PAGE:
$$
\norm{v}^2 \leq C \biggl[ \sum_{i =1}^{l+ k + s - 1} |v_i|^2 + \sum_{i=l+k+s}^{n} \frac{|v_i|^2}{|w_i|^2 \left| \log |w_i| \right|^2} \biggr].
$$
where $\norm{\cdot}$ is the norm given by the metric $f_\alpha^\ast \pi^\ast h_{\mathrm{Berg}}$.
By Proposition \ref{prop:metricextension}, the metric $f^\ast_\alpha \pi^\ast h_{\mathrm{Berg}}$ is locally bounded on $T_{(X_\alpha, f_\alpha, \widetilde{\Delta})}|_{X_\alpha \setminus \widetilde{D}_\alpha}$. Moreover, on its non-singular locus, this metric has negative sectional holomorphic curvature and non-positive bisectional curvature. Then the argument of \cite[Prop.\,2.4]{BC18} can be readily adapted to the orbifold case to show that the metric $f^\ast_\alpha \pi^\ast h_{\mathrm{Berg}}$ on $T_{(X^\alpha, f_\alpha, \widetilde{\Delta})}$ has Poincaré growth near $\widetilde{D_\alpha}$. Actually, the only additional fact to check is that $w_{l+j}^{1 - b_{j}}\sfrac{\partial}{\partial w_{l+j}}$ has uniformly bounded norm for $j = 1, \ldots, k$. As in the non-orbifold case, this follows from the Ahlfors-Schwarz lemma, using the fact that outside $\widetilde{D}_\alpha$, the metric $f_\alpha^\ast \pi^\ast h_\mathrm{Berg}$ is locally bounded and has negative holomorphic sectional curvature.
\end{proof}
\begin{remark}
Another way to prove the last two results would be to check that the Bergman metric defines a singular Kähler-Einstein metric on the normal variety~$\overline{X}$, belonging to the big class $c_1(K_{\overline{X}} + D)$. Then, \cite[Prop.\,2, Th.\,3]{GP16} permits to conclude that the induced metric on $\widetilde{X}$ has mixed cone and cusp singularities.
This also implies that near a point of $\widetilde{D}$, the Bergman metric is equivalent to the Poincaré metric. We can then use this fact to show that any section of $m \pi^\ast (K_{\overline{X}} + D)$ has bounded norm for $(\det h_{\mathrm{Berg}}^\ast ){}^{\otimes m}$.
\end{remark}
The following lemma is the last step before the proofs of Theorems \ref{th:A}, \ref{th:B} and \ref{th:C}. It explains how to define a singular metric on $T_{\widetilde{X}}$ with suitable negative curvature properties, using sections of an appropriate adjoint line bundle.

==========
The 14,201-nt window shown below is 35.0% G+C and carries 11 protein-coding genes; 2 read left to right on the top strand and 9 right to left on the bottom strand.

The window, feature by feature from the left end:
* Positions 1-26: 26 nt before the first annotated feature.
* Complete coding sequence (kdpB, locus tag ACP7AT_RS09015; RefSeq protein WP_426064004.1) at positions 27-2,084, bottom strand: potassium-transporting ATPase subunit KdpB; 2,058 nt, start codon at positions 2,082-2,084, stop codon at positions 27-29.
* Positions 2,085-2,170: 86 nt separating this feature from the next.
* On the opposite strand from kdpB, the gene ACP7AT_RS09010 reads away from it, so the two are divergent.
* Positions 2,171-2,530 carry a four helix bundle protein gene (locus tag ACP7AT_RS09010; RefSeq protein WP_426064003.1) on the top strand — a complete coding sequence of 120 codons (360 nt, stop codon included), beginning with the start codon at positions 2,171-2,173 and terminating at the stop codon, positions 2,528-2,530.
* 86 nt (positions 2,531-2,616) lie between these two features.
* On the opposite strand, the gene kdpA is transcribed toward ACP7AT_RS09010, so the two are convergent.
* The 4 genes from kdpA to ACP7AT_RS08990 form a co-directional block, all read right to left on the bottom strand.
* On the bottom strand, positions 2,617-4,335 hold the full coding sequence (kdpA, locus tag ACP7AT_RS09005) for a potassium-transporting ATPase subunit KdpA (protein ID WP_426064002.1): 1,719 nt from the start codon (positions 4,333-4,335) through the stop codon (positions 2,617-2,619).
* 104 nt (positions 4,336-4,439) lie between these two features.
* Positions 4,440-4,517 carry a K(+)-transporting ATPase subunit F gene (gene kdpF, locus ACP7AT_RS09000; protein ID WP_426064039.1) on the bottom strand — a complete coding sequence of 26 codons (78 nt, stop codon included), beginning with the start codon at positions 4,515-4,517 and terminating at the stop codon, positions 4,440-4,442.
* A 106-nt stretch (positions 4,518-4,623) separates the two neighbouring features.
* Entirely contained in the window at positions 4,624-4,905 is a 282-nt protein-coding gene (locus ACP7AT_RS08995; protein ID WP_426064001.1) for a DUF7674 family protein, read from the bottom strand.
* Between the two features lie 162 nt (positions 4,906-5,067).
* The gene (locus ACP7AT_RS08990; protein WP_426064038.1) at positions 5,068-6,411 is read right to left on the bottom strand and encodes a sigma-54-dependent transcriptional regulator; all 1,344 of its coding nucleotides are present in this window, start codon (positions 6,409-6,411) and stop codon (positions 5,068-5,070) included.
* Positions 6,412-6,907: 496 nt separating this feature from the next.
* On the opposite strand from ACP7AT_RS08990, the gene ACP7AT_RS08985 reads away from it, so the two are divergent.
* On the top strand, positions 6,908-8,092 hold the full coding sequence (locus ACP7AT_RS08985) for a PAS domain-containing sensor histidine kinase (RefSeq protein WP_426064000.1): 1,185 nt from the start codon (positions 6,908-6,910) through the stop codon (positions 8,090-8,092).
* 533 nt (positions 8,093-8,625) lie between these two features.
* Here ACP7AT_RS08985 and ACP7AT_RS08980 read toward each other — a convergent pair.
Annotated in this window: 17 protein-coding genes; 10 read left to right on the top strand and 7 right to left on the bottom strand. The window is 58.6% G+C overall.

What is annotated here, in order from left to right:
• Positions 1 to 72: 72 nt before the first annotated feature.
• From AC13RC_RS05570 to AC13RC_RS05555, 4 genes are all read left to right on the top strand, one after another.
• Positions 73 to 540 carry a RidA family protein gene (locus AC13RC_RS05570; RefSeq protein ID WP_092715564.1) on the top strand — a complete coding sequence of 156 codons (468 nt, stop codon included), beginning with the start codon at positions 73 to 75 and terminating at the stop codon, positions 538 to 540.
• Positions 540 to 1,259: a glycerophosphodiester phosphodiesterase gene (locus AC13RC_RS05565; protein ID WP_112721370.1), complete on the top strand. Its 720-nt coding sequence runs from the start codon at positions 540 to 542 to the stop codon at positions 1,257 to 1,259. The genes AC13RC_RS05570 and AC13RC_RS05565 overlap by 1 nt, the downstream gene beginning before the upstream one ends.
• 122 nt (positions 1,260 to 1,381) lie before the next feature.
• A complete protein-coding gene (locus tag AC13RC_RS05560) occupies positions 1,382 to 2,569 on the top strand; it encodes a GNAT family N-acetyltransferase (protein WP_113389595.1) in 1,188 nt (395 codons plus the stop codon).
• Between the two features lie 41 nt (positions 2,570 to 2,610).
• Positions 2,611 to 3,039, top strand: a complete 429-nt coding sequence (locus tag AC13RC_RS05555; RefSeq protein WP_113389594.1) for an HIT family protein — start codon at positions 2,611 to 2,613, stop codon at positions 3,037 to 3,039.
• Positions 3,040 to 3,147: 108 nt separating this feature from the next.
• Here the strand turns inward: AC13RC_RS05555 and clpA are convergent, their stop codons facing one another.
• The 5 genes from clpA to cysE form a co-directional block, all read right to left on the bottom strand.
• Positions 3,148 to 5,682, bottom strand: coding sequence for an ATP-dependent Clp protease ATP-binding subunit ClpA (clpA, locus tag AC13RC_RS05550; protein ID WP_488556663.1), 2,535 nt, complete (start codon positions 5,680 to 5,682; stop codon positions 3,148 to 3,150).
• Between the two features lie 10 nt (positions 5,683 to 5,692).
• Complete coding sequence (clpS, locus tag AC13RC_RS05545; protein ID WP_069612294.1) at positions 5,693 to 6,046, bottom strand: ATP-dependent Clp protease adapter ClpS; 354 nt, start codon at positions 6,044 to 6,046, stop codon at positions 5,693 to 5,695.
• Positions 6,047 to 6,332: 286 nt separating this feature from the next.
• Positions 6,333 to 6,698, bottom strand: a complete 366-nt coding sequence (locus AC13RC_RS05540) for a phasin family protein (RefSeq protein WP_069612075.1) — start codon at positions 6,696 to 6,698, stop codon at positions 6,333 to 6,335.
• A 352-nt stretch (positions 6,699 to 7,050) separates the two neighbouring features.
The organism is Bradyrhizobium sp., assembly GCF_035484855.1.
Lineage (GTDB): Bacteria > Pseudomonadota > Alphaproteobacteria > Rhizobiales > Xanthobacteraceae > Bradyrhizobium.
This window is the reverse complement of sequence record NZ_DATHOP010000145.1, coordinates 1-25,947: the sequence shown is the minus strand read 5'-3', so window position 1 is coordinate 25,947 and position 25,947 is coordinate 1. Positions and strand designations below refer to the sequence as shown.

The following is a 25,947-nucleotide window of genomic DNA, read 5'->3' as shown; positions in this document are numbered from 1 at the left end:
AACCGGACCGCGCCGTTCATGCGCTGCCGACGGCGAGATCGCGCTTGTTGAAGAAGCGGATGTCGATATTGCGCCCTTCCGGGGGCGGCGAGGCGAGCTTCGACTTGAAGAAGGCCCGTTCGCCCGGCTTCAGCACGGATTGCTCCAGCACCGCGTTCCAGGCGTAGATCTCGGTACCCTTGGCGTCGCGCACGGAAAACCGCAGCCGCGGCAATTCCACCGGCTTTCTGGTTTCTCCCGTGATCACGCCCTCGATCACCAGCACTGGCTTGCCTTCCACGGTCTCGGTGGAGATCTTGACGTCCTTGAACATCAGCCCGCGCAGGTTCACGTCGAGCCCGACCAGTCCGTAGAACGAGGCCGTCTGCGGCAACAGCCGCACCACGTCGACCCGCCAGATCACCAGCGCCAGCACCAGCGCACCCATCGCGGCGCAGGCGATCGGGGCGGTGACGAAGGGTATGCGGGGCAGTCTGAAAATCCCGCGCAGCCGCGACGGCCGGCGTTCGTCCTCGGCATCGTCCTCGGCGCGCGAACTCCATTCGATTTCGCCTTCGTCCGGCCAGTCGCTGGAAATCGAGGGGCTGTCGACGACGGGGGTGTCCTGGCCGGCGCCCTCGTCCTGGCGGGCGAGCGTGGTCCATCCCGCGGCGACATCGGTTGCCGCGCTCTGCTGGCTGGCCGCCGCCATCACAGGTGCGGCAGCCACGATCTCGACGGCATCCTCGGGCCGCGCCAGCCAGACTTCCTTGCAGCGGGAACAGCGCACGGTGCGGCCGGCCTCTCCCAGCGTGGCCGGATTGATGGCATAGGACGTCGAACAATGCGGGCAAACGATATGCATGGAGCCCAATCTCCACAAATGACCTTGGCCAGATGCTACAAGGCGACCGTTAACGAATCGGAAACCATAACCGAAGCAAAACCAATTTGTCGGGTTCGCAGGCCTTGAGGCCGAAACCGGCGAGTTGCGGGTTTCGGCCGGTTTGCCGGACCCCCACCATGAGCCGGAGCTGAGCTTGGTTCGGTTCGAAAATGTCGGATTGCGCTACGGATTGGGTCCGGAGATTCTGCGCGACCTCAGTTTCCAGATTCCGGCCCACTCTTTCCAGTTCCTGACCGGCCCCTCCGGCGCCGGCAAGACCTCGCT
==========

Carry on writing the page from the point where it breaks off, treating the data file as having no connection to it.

\begin{lemma} \label{lemcritere} Let $- B \leq 0$ be an upper bound for the bisectional curvature of the Bergman metric on $\Omega$. Assume that the line bundle
$$
L = \pi^\ast K_{\overline{X}} + \widetilde{D} - \frac{1}{A} \bigl[ \widetilde{D} + \widetilde{\Delta} \bigr]
$$
is big on $\widetilde{X}$ for some constant $A > 0$. Then for any $x \in \widetilde{X} \setminus( \mathbb B^+(L) \cup \widetilde{D} \cup E)$, there exists a singular hermitian metric $\widetilde{h}$ on $T_{\widetilde{X}}$, such that
\begin{enumerateth}
\item $\widetilde{h}$ is smooth and non-degenerate near $x$;
\item on its smooth locus, $\widetilde{h}$ has bisectional curvature bounded from above by $- B + A$, and holomorphic sectional curvature bounded from above by $- \gamma + A$;
\item $\widetilde{h}$ is locally bounded everywhere on $\widetilde{X}$.
\end{enumerateth}
\end{lemma}
\begin{proof}
Bigness is an open property, so there exist rational numbers $\beta_i > 1 - \sfrac{1}{m_i}$ and $\lambda > 1$ such that
$$
L' = \pi^\ast K_{\overline{X}} + \widetilde{D} - \frac{1}{A} \Bigl[ \lambda \widetilde{D} + \sum_i \beta_i E_i \Bigr]
$$
is still big. Moreover, since $x \not\in \mathbb B^+ (L)$, we can choose the $\beta_i$ and $\lambda$ so that $x \not\in \mathrm{Bs}(L')$. Consequently, we can find a section $s \in H^0(\widetilde{X}, L'^{\otimes m})$ such that $s(x) \neq 0$, for some $m \geq 1$ high enough. Consider the metric
\begin{equation} \label{defmetric}
\widetilde{h} = \norm{s}^{\sfrac{2 A}{m}}\cdot \pi^\ast h_{\mathrm{Berg}},
\end{equation}
where $\norm{\cdot}$ is the norm induced by the Bergman metric on $m ( \pi^\ast K_{\overline{X}} + \widetilde{D} )$. We will show that $\widetilde{h}$ has all the required properties.
We first compute the curvature of $\widetilde{h}$ on its smooth locus. Using our normalization assumptions, we find
\begin{align*}
i \Theta(\widetilde{h}) & = i \,\frac{A}{m}\, \Theta \bigl( \det {h^\ast_{\mathrm{Berg}}}^{\otimes m} \bigr) \otimes \mathbb{I} + i \Theta(h_{\mathrm{Berg}}) \\
& = - A \pi^\ast \mathrm{Ric} (h_{\mathrm{Berg}}) \otimes \mathbb I+ i \Theta(h_{\mathrm{Berg}}) \\
& = A \pi^\ast \omega_{h_{\mathrm{Berg}}} \otimes \mathbb I+ i \Theta(h_{\mathrm{Berg}}).
\end{align*}
and the required bounds on the curvatures are then given by a simple computation (see for example \cite{cad16}).